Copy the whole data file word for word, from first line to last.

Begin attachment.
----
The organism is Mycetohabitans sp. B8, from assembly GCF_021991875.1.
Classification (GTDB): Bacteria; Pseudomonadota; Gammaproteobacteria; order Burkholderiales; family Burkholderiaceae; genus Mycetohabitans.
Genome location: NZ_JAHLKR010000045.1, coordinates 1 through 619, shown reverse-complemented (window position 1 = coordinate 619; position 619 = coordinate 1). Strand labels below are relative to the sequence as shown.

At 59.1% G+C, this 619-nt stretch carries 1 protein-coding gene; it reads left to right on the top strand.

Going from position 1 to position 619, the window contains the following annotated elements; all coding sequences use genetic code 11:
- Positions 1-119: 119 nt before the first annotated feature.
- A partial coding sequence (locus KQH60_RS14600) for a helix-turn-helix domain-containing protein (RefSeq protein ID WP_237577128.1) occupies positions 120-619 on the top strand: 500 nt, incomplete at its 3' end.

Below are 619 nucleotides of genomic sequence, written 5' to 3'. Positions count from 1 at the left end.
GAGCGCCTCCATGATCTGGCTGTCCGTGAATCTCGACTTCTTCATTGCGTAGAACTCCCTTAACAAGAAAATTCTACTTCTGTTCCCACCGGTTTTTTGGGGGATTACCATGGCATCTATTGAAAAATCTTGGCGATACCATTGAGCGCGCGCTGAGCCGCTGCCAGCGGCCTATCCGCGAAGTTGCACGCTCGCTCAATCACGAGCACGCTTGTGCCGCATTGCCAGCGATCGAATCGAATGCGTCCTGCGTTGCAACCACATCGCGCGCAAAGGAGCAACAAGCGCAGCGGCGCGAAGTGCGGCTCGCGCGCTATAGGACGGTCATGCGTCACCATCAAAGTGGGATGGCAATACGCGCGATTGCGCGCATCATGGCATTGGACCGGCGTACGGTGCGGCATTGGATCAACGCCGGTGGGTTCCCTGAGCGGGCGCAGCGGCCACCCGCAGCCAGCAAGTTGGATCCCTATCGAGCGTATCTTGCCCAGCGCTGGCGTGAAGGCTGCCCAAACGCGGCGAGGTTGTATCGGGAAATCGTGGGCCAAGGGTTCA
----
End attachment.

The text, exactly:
The organism is Mycetohabitans sp. B8, from assembly GCF_021991875.1.
Classification (GTDB): Bacteria; Pseudomonadota; Gammaproteobacteria; order Burkholderiales; family Burkholderiaceae; genus Mycetohabitans.
Genome location: NZ_JAHLKR010000045.1, coordinates 1 through 619, shown reverse-complemented (window position 1 = coordinate 619; position 619 = coordinate 1). Strand labels below are relative to the sequence as shown.

At 59.1% G+C, this 619-nt stretch carries 1 protein-coding gene; it reads left to right on the top strand.

Going from position 1 to position 619, the window contains the following annotated elements; all coding sequences use genetic code 11:
- Positions 1-119: 119 nt before the first annotated feature.
- A partial coding sequence (locus KQH60_RS14600) for a helix-turn-helix domain-containing protein (RefSeq protein ID WP_237577128.1) occupies positions 120-619 on the top strand: 500 nt, incomplete at its 3' end.

Below are 619 nucleotides of genomic sequence, written 5' to 3'. Positions count from 1 at the left end.
GAGCGCCTCCATGATCTGGCTGTCCGTGAATCTCGACTTCTTCATTGCGTAGAACTCCCTTAACAAGAAAATTCTACTTCTGTTCCCACCGGTTTTTTGGGGGATTACCATGGCATCTATTGAAAAATCTTGGCGATACCATTGAGCGCGCGCTGAGCCGCTGCCAGCGGCCTATCCGCGAAGTTGCACGCTCGCTCAATCACGAGCACGCTTGTGCCGCATTGCCAGCGATCGAATCGAATGCGTCCTGCGTTGCAACCACATCGCGCGCAAAGGAGCAACAAGCGCAGCGGCGCGAAGTGCGGCTCGCGCGCTATAGGACGGTCATGCGTCACCATCAAAGTGGGATGGCAATACGCGCGATTGCGCGCATCATGGCATTGGACCGGCGTACGGTGCGGCATTGGATCAACGCCGGTGGGTTCCCTGAGCGGGCGCAGCGGCCACCCGCAGCCAGCAAGTTGGATCCCTATCGAGCGTATCTTGCCCAGCGCTGGCGTGAAGGCTGCCCAAACGCGGCGAGGTTGTATCGGGAAATCGTGGGCCAAGGGTTCA